I have to ask: why? But over on Reddit, there is a discussion I’ve just seen about how to stir yourself instead of your coffee, specifically:
I know a lot of people whose morning habit is to down a cup of coffee to get them ready for the day. Not only have I seen many articles knock that as a bad thing, but I am also not a lover of hot drinks. At the moment of writing this, it is 10am in the morning and I only woke up 2 hours ago. I am feeling tired and could easily jump back in to bed.
So, how do you increase your energy without consuming caffeine?
He – I just somehow sense it’s a man, I don’t know – is still getting replies today, that’s how it floated up in front of me, but he also got responses immediately including this one:
take a nap – it is overused and trivial, but it works like a charm
take a cold shower – cold is key. Warm relaxes you, cold gets you perked up
make yourself a green smoothie – kale / spinach + a fruit of your choice + water + nuts. The greens will give you quite a boost, the fruit will make the taste good, the nuts will give you some energy lasting energy
juice some veggies – carrots / celery / beats
juice some citrus fruits – lemons / oranges / grapefruits – the vitamin C will give you an energy boost
do some HIIT exercises – you’ll have to push yourself mentally past the barrier of “I don’t have the energy for it”, but you’ll feel like a champ after that
Seriously. Coffee when it’s windy. Not because it’s cold outside and the coffee is warming. Instead because it’s windy outside and it’s the power from a turbine that’s warming the coffee. Researchers at Lancaster University have developed the Windy Brew, a kettle which can only boil when there is exactly enough energy from a nearby wind turbine.
Here’s the thing. If you want it to be an aid to your writing, there are reasons to be cheerful. If you want to think that it’s dangerous in any way, here you go.
There are a lot of people who don’t drink coffee, and it is easy to assume that there are plenty of writers who are very creative without resorting to caffeine intake at all. Coffee may stimulate creativity for some, while for others it may result in the mind’s being too alert for creativity to freely flow. Coffee may have health benefits, but there may also be negative effects if one drinks too much of the beverage.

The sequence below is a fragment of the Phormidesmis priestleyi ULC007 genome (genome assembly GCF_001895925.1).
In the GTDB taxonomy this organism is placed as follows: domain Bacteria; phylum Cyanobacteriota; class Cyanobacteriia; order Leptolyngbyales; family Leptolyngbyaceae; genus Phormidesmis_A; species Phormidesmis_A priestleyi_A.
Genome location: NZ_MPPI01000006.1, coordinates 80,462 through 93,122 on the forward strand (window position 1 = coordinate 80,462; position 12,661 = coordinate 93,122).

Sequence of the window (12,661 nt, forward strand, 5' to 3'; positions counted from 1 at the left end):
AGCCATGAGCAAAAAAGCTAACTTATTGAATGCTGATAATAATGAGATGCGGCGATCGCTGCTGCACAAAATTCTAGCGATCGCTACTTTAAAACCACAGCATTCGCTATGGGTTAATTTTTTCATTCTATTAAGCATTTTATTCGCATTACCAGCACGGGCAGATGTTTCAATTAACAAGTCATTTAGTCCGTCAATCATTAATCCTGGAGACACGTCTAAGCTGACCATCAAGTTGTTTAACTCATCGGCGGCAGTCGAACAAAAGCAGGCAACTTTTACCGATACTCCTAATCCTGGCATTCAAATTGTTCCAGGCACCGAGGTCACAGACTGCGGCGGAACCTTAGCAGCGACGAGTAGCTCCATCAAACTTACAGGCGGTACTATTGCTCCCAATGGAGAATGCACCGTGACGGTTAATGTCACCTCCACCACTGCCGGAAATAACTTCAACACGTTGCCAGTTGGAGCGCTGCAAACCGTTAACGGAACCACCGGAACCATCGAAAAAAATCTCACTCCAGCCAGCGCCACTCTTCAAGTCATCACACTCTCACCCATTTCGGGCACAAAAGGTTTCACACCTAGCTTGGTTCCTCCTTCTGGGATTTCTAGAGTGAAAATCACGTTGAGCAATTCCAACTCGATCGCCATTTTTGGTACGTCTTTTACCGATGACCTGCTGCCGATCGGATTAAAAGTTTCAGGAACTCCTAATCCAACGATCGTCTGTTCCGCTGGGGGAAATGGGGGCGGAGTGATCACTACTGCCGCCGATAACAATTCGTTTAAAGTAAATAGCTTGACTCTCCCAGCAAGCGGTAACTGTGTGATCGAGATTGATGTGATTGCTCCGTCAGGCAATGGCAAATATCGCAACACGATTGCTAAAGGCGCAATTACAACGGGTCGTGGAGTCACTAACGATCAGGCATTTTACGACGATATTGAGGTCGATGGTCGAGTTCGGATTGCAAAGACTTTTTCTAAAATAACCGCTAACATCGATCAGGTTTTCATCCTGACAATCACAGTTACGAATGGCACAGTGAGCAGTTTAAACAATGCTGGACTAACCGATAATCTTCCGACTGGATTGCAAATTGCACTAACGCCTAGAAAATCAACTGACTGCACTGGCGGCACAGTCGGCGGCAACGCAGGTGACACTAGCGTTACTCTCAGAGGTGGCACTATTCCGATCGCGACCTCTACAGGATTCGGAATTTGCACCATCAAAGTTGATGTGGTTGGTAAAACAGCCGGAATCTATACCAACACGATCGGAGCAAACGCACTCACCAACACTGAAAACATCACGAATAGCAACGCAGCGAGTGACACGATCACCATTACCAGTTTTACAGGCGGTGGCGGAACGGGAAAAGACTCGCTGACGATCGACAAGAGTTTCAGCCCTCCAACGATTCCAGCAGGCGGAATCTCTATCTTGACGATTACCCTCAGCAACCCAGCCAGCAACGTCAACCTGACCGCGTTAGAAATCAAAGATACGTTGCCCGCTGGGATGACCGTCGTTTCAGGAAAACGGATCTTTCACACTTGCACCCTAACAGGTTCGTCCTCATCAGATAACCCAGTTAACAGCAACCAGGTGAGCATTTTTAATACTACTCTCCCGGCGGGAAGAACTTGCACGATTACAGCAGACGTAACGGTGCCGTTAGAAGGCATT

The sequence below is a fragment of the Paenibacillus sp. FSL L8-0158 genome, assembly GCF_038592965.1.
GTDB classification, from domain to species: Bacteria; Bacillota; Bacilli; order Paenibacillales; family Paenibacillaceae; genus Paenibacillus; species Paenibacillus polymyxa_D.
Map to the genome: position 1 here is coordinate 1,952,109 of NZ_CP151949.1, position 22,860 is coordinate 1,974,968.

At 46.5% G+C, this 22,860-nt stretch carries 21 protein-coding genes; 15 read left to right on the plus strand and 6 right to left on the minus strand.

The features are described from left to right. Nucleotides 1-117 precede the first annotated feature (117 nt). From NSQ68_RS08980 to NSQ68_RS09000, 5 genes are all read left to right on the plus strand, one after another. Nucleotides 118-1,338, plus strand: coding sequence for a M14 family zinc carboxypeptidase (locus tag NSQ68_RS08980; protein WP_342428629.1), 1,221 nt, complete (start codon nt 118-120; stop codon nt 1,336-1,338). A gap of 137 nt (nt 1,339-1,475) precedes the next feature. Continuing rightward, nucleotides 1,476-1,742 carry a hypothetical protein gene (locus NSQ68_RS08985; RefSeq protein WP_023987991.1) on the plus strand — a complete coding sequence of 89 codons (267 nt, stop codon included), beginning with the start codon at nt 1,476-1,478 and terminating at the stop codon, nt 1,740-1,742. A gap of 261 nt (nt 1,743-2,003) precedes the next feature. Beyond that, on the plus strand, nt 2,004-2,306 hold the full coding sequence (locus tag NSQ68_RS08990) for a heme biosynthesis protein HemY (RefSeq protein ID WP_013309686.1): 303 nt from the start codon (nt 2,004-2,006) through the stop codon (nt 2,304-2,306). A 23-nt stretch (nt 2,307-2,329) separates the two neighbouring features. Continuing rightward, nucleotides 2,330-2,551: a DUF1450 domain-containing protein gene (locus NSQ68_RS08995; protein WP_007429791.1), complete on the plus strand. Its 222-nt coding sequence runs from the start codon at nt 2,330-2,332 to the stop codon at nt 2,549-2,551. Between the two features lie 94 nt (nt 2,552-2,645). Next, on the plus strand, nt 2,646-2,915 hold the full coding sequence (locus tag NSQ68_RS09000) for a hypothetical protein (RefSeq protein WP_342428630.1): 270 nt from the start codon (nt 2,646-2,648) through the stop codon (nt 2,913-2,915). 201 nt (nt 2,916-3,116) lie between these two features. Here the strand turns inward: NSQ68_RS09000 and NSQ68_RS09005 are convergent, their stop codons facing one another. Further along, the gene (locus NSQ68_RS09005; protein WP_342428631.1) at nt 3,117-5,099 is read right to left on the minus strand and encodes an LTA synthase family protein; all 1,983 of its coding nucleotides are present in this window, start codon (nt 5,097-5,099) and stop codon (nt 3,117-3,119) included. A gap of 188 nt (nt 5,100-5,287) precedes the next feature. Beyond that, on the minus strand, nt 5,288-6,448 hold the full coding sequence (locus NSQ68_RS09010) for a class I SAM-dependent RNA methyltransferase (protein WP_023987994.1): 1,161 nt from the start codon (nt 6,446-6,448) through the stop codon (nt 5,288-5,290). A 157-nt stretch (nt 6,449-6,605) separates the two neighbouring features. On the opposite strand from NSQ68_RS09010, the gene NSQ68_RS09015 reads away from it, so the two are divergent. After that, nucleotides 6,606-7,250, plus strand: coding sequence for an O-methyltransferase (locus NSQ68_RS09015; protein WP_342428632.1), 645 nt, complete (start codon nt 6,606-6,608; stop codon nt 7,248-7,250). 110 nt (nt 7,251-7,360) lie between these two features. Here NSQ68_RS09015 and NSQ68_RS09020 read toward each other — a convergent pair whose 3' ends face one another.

As for me? I started writing this article while drinking a hot cup of coffee, but now my cup is empty. The buzz of caffeine alertness is gone, and I’m considering having a second cup. Or, perhaps to encourage creativity, I should just let my mind wander instead.
Ah, what the hell? I’m 264 days into this 5am start lark, let’s shake it up. Today, for the first time – do you know, I’m suddenly embarrassed about admitting this? – I didn’t do the usual fast shower, mug of tea, bleary, get down to typing business.
I went straight to the keys.
From bed to alarm to keys, nothing else.
It was because I needed to write something and get it sent quickly, an extra thing ahead of a busy day, but also I woke with the first line in my head. I would like to stress to you now that it’s gone 6am and I have showered, made tea and, well, dressed.
I may never have written the words “well dressed” about me. I’ve certainly never written it without a comma.
But images of me sitting here nude and dishevelled aside, I can report that it may have worked. I walked away to do that showering and tea-ing after writing the piece and before sending it so I could come back with a freshly shampooed and caffeinated mind. I did rather rewrite it but more lots of twiddles than anything big. And I’m happy with it, it’s gone, I’m back to the rest of the day.
Can’t decide yet whether I’m actually recommending this to you. It was quite cold. But that was as much motivation to write quickly as the dangling prospect of tea was.
Put it this way: I’m not going to rush to do this every morning. But once in a while, it’s good to cut out everything that stands between you and the keyboard.
Caffeine may give you the shakes but at least if it’s keeping you up at night, it’s because of its chemistry and not because you sleepily agreed to some really morally questionable ideas at the office today.
“When you’re sleep deprived at work, it’s much easier to simply go along with unethical suggestions from your boss because resistance takes effort and you’re already worn down,” said David Welsh, an organizational behavior professor at the University of Washington. “However, we found that caffeine can give sleep-deprived individuals the extra energy needed to resist unethical behavior.”
“Our research shows that sleep deprivation contributes to unethical behavior at work by making you more susceptible to social influences, such as a boss who tells you to do something deceptive or unethical,” said Michael Christian, an organizational behavior professor at UNC Kenan-Flagler Business School. “Caffeine can help you resist by strengthening your self-control and willpower when you’re exhausted.”